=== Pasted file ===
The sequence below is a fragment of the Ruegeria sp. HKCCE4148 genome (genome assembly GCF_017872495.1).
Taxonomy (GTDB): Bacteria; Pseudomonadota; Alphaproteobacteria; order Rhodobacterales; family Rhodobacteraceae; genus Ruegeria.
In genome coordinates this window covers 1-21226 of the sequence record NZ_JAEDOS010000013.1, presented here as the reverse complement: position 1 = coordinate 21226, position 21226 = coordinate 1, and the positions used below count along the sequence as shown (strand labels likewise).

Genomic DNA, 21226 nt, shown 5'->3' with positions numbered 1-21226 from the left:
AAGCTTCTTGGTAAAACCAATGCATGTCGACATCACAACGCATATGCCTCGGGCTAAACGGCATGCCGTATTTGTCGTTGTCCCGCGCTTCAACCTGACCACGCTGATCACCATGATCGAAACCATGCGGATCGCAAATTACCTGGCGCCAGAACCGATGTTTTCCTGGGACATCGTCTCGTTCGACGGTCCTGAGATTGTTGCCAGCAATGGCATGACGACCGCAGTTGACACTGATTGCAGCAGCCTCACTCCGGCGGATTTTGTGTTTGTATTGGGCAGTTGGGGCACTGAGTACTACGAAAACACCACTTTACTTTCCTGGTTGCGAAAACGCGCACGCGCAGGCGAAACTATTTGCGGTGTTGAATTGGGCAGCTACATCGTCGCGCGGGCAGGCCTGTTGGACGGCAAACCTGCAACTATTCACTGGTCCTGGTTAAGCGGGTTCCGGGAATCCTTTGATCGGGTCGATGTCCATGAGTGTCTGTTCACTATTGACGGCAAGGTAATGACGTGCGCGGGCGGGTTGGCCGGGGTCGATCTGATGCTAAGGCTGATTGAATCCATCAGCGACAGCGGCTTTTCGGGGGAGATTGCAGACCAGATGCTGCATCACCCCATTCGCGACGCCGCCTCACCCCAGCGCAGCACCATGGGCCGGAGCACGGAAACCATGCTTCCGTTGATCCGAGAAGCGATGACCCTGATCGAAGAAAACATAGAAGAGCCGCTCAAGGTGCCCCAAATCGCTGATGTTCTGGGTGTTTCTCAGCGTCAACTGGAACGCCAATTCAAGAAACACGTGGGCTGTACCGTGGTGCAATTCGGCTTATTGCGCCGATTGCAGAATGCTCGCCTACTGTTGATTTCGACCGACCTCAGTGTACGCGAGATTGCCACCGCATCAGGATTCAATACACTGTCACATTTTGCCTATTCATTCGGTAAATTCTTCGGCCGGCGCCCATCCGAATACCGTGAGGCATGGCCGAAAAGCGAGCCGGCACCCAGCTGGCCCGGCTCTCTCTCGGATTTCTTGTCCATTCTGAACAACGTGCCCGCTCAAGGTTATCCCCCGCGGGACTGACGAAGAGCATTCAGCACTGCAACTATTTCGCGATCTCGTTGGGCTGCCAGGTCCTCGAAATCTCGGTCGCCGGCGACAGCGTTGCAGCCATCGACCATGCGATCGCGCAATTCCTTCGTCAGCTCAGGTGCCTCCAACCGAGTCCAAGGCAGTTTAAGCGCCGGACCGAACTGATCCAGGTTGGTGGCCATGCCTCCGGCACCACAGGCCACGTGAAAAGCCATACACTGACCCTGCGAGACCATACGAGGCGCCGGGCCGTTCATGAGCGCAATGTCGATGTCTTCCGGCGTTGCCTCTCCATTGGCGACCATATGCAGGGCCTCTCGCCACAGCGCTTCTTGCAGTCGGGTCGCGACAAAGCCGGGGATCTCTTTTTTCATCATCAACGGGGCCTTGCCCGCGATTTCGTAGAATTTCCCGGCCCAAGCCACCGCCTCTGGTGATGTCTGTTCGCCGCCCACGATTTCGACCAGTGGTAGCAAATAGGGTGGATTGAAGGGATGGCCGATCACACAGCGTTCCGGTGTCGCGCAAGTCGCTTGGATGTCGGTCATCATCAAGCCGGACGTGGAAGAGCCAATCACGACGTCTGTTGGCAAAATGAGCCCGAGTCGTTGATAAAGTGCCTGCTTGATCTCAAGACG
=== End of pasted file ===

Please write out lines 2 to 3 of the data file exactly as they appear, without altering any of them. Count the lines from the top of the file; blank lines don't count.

Taxonomy (GTDB): Bacteria; Pseudomonadota; Alphaproteobacteria; order Rhodobacterales; family Rhodobacteraceae; genus Ruegeria.
In genome coordinates this window covers 1-21226 of the sequence record NZ_JAEDOS010000013.1, presented here as the reverse complement: position 1 = coordinate 21226, position 21226 = coordinate 1, and the positions used below count along the sequence as shown (strand labels likewise).